There’s no better time to start paying attention to local government than the new year, when the legislative and congressional sessions have only just begun. I’m going to start the year with a quick, basic civics lesson because it’s been a few years since most of us have had the review — in Arizona, high schools students are only required to take one civics course; only one class about the way our nation runs is required of Arizona youth before they can register to vote.
I would like to think that most young people at least know who the President is and what he does.
Each state elects two Senators to represent them in the United States Senate.
Each state is divided into a certain number of congressional districts proportionate to the state’s population. Arizona has nine congressional districts, each of which elects one congressman for the U.S. House of Representatives.
Additionally, each state has its own legislature. In the Arizona State Legislature, there are 30 districts. Each district elects one senator and two representatives for the state Legislature.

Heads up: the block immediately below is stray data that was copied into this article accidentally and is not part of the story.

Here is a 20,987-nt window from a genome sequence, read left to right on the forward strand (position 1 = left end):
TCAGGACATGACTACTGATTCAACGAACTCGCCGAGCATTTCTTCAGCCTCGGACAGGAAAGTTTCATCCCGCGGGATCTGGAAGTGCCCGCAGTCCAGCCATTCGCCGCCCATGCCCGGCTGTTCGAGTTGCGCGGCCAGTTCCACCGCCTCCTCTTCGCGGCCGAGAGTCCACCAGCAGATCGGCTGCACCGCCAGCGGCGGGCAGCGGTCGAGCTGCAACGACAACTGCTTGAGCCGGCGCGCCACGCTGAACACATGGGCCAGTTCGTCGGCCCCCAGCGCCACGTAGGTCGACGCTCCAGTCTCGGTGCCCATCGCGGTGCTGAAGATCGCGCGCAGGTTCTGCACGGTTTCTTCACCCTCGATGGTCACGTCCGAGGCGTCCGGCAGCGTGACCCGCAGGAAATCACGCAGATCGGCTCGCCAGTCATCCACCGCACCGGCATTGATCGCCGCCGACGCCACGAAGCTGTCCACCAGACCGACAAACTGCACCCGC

Even closer to home, the city of Phoenix is divided into eight city council districts, which each elect a member to the city council. You can find your district here. Council members in Districts 2, 4, 6 and 8 are up for election this year because Phoenix holds city elections in odd-numbered years.
The best way to make sure you have a say in what happens in your city and your state is to know your representatives. Here’s a list of your local representatives, from senators to city council members:
Downtown Phoenix is in Arizona’s 7th Congressional District, which is represented by Representative Ed Pastor.
ASU’s Downtown Phoenix Campus is in city council district 7, which is represented by Councilman Michael Nowakowski.